Alternative Engagement Rings are on the Rise
Why people are choosing to fight tradition for the sake of the environment (and their wallets)
By Sammi DiVito
Back around the time when my parents were young and in love, it was a widespread belief that the only way to properly express your eternal devotion to your partner was to fork over thousands of dollars on a specially cut diamond and band. Although it put him in a dark financial pit, my dad still got down on one knee for my mom. However, in this current age of environmental reform and nationwide student loan debt, young couples are starting to no longer see the appeal in the traditional engagement route.
According to Business Insider, the average American spends around $6,531 on a ring; that price doesn’t even begin to include other potential wedding-related costs. The graduating class of 2016 in the U.S. alone is burdened by a collective $1.5 trillion dollars in money owed from schooling. To put it simply, the young adults of today don’t have thousands tucked away to spend on a sparkly rock. The effects of the diamond industry have also become more apparent, particularly the soil erosion, deforestation, water-rerouting, and its resulting effects on the environment and its wildlife.
This is where people like artist Daan Roosegaarde come in with an option to remedy the diamond issue: the “smog free ring.” The “smog free ring” is a piece of jewelry containing thousands of gallons of smog that is sucked out of the polluted air from Beijing and Rotterdam, compressed, and then packed into a clear plastic case that is fashioned onto a ring. Were a person to somehow break open the casing and breathe in the fumes, according to the artist, the particles are apparently toxic enough to shorten a person's life expectancy by six to eight years. Romantic, right?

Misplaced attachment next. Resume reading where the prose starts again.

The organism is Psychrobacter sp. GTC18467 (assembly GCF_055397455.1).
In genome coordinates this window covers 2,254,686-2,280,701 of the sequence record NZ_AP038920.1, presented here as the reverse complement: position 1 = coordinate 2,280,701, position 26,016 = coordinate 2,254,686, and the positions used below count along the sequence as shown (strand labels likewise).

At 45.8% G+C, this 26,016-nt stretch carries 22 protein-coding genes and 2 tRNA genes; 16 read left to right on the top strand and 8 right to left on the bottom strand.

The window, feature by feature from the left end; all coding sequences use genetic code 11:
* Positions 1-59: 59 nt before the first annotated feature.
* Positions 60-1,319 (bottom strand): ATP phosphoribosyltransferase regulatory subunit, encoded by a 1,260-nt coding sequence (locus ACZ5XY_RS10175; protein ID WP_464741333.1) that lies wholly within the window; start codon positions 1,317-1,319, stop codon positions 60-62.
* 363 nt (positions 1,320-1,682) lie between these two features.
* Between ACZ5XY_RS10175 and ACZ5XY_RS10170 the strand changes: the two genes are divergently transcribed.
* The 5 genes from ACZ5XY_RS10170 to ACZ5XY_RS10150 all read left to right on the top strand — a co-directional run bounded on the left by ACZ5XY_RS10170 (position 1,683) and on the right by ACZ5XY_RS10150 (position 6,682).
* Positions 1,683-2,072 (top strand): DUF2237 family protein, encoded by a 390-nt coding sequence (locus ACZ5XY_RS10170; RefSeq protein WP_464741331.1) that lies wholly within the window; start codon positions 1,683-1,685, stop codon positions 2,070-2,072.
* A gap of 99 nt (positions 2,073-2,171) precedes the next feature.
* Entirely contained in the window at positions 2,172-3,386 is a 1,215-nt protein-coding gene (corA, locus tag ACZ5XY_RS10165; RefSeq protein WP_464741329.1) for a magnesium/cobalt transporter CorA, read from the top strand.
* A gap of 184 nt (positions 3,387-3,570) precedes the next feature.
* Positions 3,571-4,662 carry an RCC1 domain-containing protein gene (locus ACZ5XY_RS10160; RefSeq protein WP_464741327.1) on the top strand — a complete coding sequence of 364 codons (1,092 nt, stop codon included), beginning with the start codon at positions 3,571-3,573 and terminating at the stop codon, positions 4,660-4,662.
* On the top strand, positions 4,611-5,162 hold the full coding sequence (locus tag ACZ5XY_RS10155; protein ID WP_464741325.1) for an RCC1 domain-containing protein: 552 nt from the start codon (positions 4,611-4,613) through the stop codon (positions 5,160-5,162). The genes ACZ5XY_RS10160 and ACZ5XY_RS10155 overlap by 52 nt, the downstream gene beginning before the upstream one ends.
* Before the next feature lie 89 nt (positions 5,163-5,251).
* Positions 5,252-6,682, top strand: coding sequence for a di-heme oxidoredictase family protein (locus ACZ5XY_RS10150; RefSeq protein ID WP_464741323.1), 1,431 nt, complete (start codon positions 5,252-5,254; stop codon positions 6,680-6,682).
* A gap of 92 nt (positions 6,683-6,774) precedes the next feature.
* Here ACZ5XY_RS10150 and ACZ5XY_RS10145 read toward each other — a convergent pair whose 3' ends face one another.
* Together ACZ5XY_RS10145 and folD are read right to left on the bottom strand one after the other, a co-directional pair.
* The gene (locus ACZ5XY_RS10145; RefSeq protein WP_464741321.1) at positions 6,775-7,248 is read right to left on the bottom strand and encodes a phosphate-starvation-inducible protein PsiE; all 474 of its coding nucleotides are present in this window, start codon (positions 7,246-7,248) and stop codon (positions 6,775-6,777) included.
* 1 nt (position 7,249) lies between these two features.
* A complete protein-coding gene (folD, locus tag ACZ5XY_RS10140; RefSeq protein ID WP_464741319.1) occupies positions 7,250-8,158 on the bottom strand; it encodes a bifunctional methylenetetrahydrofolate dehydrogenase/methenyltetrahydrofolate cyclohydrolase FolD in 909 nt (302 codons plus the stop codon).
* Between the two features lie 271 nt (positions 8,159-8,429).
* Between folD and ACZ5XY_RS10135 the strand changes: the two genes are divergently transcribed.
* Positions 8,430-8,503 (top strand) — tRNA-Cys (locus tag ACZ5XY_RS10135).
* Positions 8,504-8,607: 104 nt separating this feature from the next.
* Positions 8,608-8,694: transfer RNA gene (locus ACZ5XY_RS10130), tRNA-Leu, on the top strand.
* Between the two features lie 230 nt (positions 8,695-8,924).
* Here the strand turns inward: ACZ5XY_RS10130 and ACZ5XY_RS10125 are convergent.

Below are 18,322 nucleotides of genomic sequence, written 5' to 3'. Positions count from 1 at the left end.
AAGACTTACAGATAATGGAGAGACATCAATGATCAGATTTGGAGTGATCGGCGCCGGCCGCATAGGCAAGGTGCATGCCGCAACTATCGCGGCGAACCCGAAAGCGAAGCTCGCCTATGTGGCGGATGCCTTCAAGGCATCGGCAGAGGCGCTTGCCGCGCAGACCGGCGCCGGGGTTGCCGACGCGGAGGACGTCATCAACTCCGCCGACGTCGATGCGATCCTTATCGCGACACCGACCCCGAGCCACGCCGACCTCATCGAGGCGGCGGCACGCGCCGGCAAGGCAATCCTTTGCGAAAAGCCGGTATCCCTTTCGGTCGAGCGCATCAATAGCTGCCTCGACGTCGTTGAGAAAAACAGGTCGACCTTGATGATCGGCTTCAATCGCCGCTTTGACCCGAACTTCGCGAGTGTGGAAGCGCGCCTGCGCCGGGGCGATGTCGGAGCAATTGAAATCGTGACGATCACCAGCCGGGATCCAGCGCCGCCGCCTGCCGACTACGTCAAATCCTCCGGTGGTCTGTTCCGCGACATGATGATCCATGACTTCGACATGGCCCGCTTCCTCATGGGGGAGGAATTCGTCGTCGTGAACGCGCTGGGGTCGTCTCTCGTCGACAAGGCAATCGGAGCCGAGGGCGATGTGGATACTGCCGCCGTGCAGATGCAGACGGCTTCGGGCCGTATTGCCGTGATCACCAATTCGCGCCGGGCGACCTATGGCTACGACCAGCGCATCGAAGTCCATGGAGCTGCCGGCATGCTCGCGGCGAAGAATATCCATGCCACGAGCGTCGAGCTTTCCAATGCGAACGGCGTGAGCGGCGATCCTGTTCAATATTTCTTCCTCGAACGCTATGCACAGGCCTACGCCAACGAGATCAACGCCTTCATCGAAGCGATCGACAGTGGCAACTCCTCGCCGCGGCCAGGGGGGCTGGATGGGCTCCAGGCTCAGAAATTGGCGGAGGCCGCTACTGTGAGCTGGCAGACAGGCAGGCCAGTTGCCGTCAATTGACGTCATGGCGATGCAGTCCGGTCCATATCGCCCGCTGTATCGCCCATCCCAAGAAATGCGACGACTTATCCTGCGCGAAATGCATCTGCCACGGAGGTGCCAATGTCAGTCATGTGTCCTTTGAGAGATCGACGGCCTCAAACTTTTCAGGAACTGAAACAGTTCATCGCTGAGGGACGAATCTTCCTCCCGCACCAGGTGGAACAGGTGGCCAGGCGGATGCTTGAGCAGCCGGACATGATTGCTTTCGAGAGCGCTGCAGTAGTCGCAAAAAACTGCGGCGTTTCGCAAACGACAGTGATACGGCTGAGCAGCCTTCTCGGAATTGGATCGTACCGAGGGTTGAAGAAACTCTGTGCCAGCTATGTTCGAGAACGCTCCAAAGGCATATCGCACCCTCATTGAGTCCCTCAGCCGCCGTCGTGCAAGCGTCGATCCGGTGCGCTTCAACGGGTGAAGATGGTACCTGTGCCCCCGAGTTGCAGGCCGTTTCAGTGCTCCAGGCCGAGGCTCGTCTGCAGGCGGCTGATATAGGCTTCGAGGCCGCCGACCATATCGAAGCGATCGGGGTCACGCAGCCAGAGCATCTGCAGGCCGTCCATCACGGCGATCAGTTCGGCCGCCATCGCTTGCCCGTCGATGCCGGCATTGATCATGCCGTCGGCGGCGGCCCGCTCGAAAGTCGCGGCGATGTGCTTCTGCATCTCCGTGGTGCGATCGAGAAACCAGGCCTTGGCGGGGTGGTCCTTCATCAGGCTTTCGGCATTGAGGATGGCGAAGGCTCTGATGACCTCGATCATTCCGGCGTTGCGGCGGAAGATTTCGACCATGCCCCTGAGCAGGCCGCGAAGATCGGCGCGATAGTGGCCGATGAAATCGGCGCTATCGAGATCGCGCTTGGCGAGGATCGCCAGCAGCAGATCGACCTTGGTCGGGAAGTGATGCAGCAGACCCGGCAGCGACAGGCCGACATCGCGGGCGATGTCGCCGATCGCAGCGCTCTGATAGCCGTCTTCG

The ring, besides being just environmentally sustainable, only comes in at a whopping $290, therefore making it not just conflict free, but cheap. However, for the couples that don’t want to potentially risk the lives of their romantic partners, there is a sizeable following of people trying out other alternative methods like lab-grown diamonds (which are entirely similar to diamonds down to the atom, just created artificially above ground), gemstones, antique rings found in thrift stores, and even banded tattoos on the ring finger.
While these options lack some of the glamor of a big glittery diamond, the appeal of alternative rings—even ones micro-compacted with pollution—is still apparent in the ring industry. De Beers, one of the biggest diamond producing industries in the world, has reportedly cut prices by 9% and reduced its projection goal in order to accommodate for falling diamond demand. Who knows, maybe years from now people getting down on a knee and proffering a ring made of pollutants will be the new norm? Maybe we’ll all be exchanging cool shells for someone’s hand in marriage. Whatever the case, the new era of marriage culture is looking a little diverse and environmentally sound.